After reading this book, I have been thinking about the life of the mind as it pertains to knowing God. Although finite man can never say he has learned all there is to know about God, what he does know he can know truly. As we study and think about Scripture, our understanding of God increases, igniting the desire to obey and glorify Him. Of course, knowing God entails more than just memorizing a list of facts about Him. That kind of knowledge only puffs up. Knowing God happens in the context of relationship and that relationship is only made possible because of the Gospel.

Oh, how magnificently layered is the Gospel of Jesus Christ! Can a man ever get to the bottom of that? What better object deserving our attention than the Holy Spirit aided apprehension of Christ and His Gospel! Consider the Gospel treasure waiting to be discovered by a deliberate contemplation of it. Think of the Gospel as a banquet. Positioned at the head of the table is our beloved King bidding us to feast on one delectable morsel after another.

Piper’s book has been a great encouragement to me to grow in my knowledge of God. Let us join heart and mind for His fame and for His Glory!

“…You shall love the Lord your God with all your heart and with all your soul and with all your mind.”  Matt 22:37

By His Grace and for the Gospel,
Terrie van Baarsel

Praying As We Should


Sermon Notes: Cornerstone Fellowship Bible Church, December 11, 2011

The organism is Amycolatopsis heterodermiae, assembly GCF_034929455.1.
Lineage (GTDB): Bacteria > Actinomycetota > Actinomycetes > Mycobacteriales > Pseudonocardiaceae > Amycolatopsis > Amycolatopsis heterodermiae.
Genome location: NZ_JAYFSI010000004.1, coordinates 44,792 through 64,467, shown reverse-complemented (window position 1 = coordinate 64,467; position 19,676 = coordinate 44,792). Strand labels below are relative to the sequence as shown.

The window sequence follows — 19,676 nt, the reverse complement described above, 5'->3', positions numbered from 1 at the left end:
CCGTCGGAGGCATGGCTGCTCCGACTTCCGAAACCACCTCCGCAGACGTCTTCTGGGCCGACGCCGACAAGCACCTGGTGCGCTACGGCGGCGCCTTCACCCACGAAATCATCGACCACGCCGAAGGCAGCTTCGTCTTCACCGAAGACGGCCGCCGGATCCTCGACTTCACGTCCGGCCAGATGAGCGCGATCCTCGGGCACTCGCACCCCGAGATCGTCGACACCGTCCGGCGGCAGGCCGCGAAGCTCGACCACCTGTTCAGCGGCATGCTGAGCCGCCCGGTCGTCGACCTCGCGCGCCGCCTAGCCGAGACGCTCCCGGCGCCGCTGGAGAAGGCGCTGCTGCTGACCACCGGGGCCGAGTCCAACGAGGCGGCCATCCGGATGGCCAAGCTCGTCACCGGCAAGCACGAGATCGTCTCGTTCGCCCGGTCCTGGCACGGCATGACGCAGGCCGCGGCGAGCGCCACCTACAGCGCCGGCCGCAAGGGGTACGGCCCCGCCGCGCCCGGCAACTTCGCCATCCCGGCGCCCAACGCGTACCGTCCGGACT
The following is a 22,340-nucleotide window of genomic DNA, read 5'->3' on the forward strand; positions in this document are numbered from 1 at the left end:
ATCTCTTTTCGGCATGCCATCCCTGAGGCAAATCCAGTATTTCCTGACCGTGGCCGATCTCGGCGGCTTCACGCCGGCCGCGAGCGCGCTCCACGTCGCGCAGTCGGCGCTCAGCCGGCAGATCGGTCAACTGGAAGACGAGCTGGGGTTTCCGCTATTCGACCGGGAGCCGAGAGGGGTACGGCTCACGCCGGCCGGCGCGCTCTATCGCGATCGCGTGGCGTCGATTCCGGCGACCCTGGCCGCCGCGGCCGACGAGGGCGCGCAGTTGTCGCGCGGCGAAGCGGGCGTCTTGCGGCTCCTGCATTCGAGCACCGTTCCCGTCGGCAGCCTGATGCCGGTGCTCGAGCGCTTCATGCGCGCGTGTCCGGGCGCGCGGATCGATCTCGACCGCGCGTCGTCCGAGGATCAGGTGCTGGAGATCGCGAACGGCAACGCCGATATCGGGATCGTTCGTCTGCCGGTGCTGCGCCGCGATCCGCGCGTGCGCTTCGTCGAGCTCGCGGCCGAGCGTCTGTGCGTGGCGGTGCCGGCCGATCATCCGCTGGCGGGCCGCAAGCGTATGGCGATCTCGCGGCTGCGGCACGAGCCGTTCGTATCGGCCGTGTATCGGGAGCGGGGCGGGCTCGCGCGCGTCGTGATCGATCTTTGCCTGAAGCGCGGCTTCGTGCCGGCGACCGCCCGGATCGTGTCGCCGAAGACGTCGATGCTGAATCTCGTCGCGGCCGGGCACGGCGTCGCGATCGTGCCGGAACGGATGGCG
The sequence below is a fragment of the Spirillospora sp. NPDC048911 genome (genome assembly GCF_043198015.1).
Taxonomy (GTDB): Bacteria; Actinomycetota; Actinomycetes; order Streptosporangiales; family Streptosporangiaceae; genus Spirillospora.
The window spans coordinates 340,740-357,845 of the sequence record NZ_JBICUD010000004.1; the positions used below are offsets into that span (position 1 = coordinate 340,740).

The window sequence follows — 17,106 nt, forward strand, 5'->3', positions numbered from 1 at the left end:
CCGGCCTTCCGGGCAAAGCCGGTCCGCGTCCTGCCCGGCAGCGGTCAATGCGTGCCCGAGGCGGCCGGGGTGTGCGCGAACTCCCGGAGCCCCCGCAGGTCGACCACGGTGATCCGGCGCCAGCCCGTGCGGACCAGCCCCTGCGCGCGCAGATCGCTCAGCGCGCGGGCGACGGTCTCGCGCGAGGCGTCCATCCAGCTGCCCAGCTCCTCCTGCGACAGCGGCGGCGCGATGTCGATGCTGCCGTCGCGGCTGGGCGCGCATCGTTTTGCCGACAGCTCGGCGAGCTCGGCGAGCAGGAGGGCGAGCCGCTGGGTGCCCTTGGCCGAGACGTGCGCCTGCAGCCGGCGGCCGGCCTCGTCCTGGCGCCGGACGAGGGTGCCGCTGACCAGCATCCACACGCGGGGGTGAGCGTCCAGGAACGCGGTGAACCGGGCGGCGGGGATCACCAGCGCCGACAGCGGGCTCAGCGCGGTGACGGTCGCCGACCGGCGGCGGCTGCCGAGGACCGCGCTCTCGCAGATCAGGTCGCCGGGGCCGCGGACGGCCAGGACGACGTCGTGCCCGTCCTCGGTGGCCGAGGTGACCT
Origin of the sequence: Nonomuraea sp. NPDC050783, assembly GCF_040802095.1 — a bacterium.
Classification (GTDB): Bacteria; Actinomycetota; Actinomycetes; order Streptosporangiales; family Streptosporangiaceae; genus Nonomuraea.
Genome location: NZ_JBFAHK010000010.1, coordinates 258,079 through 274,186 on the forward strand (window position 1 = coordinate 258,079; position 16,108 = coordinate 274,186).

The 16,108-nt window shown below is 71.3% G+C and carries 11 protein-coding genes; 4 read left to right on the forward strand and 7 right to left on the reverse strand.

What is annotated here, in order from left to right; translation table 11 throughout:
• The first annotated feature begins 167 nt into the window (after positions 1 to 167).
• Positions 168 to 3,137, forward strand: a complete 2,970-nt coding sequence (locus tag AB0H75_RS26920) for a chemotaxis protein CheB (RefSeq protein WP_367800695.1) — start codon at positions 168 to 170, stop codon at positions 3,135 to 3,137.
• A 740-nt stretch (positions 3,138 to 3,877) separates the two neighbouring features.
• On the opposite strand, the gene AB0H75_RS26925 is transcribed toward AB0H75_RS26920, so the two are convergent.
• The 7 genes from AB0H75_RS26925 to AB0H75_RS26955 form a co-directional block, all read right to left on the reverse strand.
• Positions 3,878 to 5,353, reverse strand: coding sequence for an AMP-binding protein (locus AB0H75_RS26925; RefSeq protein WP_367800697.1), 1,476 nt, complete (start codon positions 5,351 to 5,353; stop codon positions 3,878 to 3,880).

Pastor Milton Vincent

And in the same way the Spirit also helps our weakness; for we do not know how to pray as we should, but the Spirit Himself intercedes for us with groanings too deep for words… Rom 8:26

“Lord, teach us to pray”… Luke 11:1


1. Realize that prayer is necessary.
-Rom 8:26 infers that (continuous, present tense)  prayer is necessary.
-Paul thinks that prayer is necessary. (Rom 8:26)
-Jesus thinks prayer is necessary. (Luke 18:1)
Do we live as if prayer is necessary? Or are our lives too full of things that are optional?

Many things are optional. Prayer is necessary.

2. Realize that there is a particular manner of praying that is necessary.
-Yes, the Pharisee in Luke 18:10-14 prayed, but his prayer was an abomination to God.
-James 1:6 states that we must ask in faith.
-We must ask with right motives. (James 4:3)
-We must ask according to God’s will. (1 John 5:14)

If you really examine yourself, do all of your prayers measure up to how the above verses would instruct us to pray? You could end up being paralyzed in trying to pray or asking the question, “Why even pray?”

BUT(In consideration of point 2):
3. Confess that we don’t know how to pray as is necessary.
In Rom 8:26, Paul gives us the answer to how to pray as we should. Start by going into God’s presence and humbly confessing that we don’t know how to pray.

4. Ask and allow God to teach us how to pray as is necessary.
“Lord, teach us to pray…” (Luke 11:1)
-The disciples had been spending time with Jesus and came to the realization that they needed Him to teach them to pray.
-In Luke 11, Rather than beginning with the words, “Our Father”, the Lord’s prayer (perhaps more rightly called the disciples’ prayer as it is Jesus teaching the disciples to pray in response to their plea for help) could start with the words, “Lord, teach us to pray.”
-Approach prayer as being led by God. Then we can know that something of the heart of God is being revealed in our prayers.
-Prayer originates from God and our prayer is in response to His leading.
-In this way we pray God’s will.
-This only happens if we posture ourselves in humility and ask God to help us, teach us how to pray.
Prayer gives expression to the will of God.

“Prayer prompted by the Holy Spirit is the footfall* of the Divine decree.”

5. Savor the help of the Holy Spirit who prays on our behalf as is necessary.
-The Holy Spirit perfectly expresses our imperfect prayers to the Father.
-The Holy Spirit intercedes on our behalf.

*footfall: approaching footsteps